To investigate the biological function of the NPC1a gene, we used a transposon mutagenesis approach to generate alleles of this locus. An exogenous source of transposase was used to induce transposition of the P{lacW}me31Bk06607 element, which lies ∼26 kb away from NPC1a, into the NPC1a gene. From this analysis a single insertion, designated Pros35LA1, was recovered (Figure 3). The Pros35LA1 insertion resides just upstream of the NPC1a gene in the predicted 5′ untranslated sequence of the adjacent Pros35 gene and confers a recessive first instar larval lethal phenotype as a homozygote and in trans to a chromosome that bears a deletion of the Pros35/NPC1a region, designated Df(2L)J2. The recessive lethal phenotype of the Pros35LA1 insertion appears to derive from inactivation of the Pros35 gene because Pros35 expression is severely attenuated by this insertion (data not shown), and the recessive lethal phenotype can be fully rescued by a genomic construct bearing an intact copy of the Pros35 gene (Figure 3A). A second P-element insertion, P{EPgy2}EY00751, was obtained more recently from a genome project consortium and resides near the predicted NPC1a transcriptional start site. The P{EPgy2}EY00751 insertion is fully viable as a homozygote with slightly reduced NPC1a transcript levels (Table 1).

Figure 3.—

The NPC1a genomic region and mutant alleles. (A) The relative locations of the NPC1a and Pros35 transcription units. The transcriptional start sites and intron/exon boundaries of the NPC1a and Pros35 genes were predicted using an algorithm and confirmed by direct sequencing of NPC1a and Pros35 cDNAs. The two P-element transposons, EY00751 and Pros35LA1, that reside upstream of the NPC1a and Pros35 genes are designated by triangles. The regions deleted in the NPC1a27A and NPC1a57A alleles derived from the EY00751 insertion are represented as horizontal lines above the transcript map. The NPC1a and Pros35 genomic transgenic rescue constructs are designated by horizontal lines below the transcript map. (B) Total RNA was isolated from larvae homozygous for the indicated NPC1a allele and probed for NPC1a, Pros35, and rp49 expression levels. NPC1a57A larvae lack expression of NPC1a, while NPC1a27A larvae show reduced NPC1a expression and altogether lack Pros35 expression. NPC1a65A is derived from a precise excision of the EY00751 transposon and is used as a wild-type control for experiments involving the NPC1a57A and NPC1a27A alleles. rp49 expression is used as a loading control.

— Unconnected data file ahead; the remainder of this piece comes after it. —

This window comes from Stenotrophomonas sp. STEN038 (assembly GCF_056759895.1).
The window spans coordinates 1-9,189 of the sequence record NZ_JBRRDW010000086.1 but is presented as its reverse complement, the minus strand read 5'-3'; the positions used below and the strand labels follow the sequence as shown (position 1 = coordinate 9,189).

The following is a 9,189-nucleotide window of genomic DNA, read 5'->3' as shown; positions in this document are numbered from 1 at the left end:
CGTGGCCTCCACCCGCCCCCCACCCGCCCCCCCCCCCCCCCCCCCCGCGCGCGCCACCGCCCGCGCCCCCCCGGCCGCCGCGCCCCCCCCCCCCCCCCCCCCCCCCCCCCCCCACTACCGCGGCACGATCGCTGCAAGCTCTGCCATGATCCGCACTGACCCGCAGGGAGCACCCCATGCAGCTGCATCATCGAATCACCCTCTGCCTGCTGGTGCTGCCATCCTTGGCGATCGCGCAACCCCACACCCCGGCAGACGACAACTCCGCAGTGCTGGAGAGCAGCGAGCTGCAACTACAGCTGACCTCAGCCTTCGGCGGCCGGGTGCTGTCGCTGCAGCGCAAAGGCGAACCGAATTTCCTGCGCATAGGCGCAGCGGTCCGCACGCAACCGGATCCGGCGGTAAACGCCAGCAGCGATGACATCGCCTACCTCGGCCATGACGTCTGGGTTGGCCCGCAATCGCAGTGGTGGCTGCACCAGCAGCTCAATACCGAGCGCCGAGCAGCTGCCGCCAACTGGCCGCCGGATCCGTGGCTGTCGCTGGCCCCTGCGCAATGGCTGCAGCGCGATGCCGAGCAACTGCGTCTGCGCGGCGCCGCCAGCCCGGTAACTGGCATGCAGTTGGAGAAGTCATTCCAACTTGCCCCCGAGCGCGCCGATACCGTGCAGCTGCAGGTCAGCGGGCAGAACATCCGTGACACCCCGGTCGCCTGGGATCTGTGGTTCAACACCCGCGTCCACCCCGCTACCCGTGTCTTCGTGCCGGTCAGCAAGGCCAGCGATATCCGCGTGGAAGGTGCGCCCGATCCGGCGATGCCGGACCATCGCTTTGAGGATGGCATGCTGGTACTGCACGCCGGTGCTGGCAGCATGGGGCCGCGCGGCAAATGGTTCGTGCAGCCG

View this table:

Summary of NPC1a alleles

In an effort to identify more severe NPC1a alleles, the Pros35LA1 and P{EPgy2}EY00751 insertions were used in imprecise excision mutagenesis screens. Among >600 putative imprecise excision events, two deletions from the excision of P{EPgy2}EY00751 that extend into the NPC1a gene were identified (Figure 3A). The NPC1a27A deletion removes the first noncoding exon and part of the first intron of NPC1a, as well as the first third of the Pros35 transcript. Animals homozygous for the NPC1a27A deletion die early during the first instar larval stage. The NPC1a57A deletion extends from the P{EPgy2}EY00751 insertion site exclusively toward the NPC1a gene and removes the first noncoding exon, the first intron, and the first 25 bases of the second exon of NPC1a. This deletion includes the first seven bases of the NPC1a open reading frame. Homozygous NPC1a57A mutants die primarily as first instar larvae, but some NPC1a57A mutants (<10%) are able to survive until the second instar larval stage of development.